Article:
Tools for Undergraduate Research in Environmental Science and Field Biology:
(Note: As of Fall, 2013, only Units II and III are active. Other Units will be added over the coming months.)

I. Scientific Inquiry: How to identify a research topic, question and hypothesis

II. Fundamentals of Field Sampling: How to design a field study

III. Graphing and Statistics: How to interpret your data using MS Excel

IV. Communicating Your Results: Tips for writing effective papers and making clear presentations

  maps of region where we're living

September 12, 2013, Chaukori: Trip to Munsiyari

April and I recently spent five days in Munsiyari, a village higher up in the mountains, about four to five hours from Chaukori. It's located along an old trade route that got shut down due to the Sino-India War in 1962.

Screen shot from Google Earth showing Chaukori (where the school is located), Munsiyari, the old trade route to Tibet, and Milam where we plan to trek later in the fall (click image for larger version):

At first we were advised to wait until late September or October for this trip as the Monsoons (which are ending about now) cause all sorts of landslides that can stop or delay travel. Our plans changed when we learned that we could travel with Malika and Theo, two Munsiyari residents working on conservation and sustainable development. It turns out that landslides had indeed taken their toll on the roads as there were many sections where half of the road had washed down a sheer cliff leaving only a car's width of road to creep along. Given the blind curves, lots of preemptive beeping of the horn was required to avoid running head long into a jeep taxi coming from the other direction.

Jeep-taxi, though they typically aren't quite this loaded while travelling over the passes:

The most dramatic landslide delay was when we were required to stop due to blasting with dynamite. Up ahead, the road had pretty much completely fallen down a cliff for a 30 meter section . . . blasting into the cliff was required to create a new road-bed. Unlike most sections where road work was taking place entirely with hand tools (often a shovel with a rope tied to it so that a second person could pull the shovel while the first person pushed down to scrape material off the road), the dynamite crew had the help of a bucket loader to clear the road. Within about 40 minutes, we were again on our way.

Clearing the road after the blasting - in the center of the photo you can see where the road used to be:

Little did we know that later on the road and landscape would get even more dramatic. As we drove up the final mountain pass before descending into Munsiyari, we were blown away by the fact that the road - complete with its array of hairpin turns, one lane sections, mountain river fords, and lack of guard rails - was built along a mountainside so incredibly steep. It's quite amazing that the whole thing doesn't wash down slope each summer in the heavy rains - though as we learned and witnessed, some sections do wash down each year.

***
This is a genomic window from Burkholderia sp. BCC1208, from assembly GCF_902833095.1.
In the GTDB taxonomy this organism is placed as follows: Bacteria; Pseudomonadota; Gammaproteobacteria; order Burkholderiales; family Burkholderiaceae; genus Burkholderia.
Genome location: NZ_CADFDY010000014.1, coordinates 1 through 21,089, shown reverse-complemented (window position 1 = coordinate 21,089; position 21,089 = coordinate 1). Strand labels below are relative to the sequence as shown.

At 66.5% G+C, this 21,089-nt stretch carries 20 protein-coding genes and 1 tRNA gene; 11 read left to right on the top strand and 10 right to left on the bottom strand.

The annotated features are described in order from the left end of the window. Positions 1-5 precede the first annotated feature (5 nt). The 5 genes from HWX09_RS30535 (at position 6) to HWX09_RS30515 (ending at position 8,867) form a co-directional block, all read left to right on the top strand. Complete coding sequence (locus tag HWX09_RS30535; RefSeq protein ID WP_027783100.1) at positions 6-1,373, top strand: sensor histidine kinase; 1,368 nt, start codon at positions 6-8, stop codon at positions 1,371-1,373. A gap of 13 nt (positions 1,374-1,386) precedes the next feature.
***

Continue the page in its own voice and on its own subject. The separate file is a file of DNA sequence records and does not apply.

Closeup of map showing the many switchbacks to get over the pass:

View of the steep mountain pass:

Temple and chai shop at the top of the pass where we stopped to get tea:

View of road cut into steep hillside:

In Munsiyari, we did a home-stay in a small simple room attached to the farm house of Raju and Basanti. We were treated to Basanti's excellent cooking featuring fresh chapatis (always), daal, alu (potatoes), and cooked vegetables flavored with ever-changing and interesting blends of aromatic and spicy flavors. Much of what we ate was grown right there on the farm, including an impressive variety of beans, some imported from the Americas.

View of our room:

Basanti cooking:

Some of Basanti's home-grown beans:

Raju giving Alistair (one of Maati's interns) a haircut
(Basanti is in the back):

Raju was a warm and entertaining host. His English was just good enough to share stories with us of his ancestors (who were traders with Tibet) and his experiences serving in the Indian Army high up in the Himalayas on border patrol, and in Sri Lanka during the unrest there in the late 80s. He also took us to the local heritage museum and the Nanda Devi temple. The temple is perched on a high plateau with panoramic views overlooking a river valley and mountains in all directions.

Entrance to temple:

Plateau that the temple sits on:

Closeup of temple:

Munsiyari is only about 20 miles from Tibet and is surrounded by glacier capped mountains, some rising above 20,000 feet, among the highest peaks on Earth. Because it's still the tail end of the monsoon season here, most days are at least partly cloudy. Nonetheless, we did get a few breaks in the clouds that revealed some of these giants of the Himalayas.

A momentary break in the clouds:

Our last morning in Munsiyari was clear:

As April and I continue our search for place-based projects and a longer-term living situation, Munsiyari is high on the list. Malika and Theo (in part through their work with Maati) are involved with many different projects (including disaster relief for families who lost homes due to flooding this past summer) that we may get involved with, such as bird and plant surveys, the writing and producing of natural and cultural history guides to serve the local ecotourism industry, and interpretation and promotion of local folk art. Later this fall we also plan to do a hike along the old Tibet trade route through the alpine meadows to the Milam Glacier and Nanda Devi base camp. We'll share pictures from that trip on a future post.

A game of cricket in a plaza in Munsiyari:

This site created and maintained by
Dr. Rhine Singleton
Associate Professor of Biology & Environmental Science
Franklin Pierce University, Rindge, NH 03461
You can contact me at: singler at franklinpierce dot edu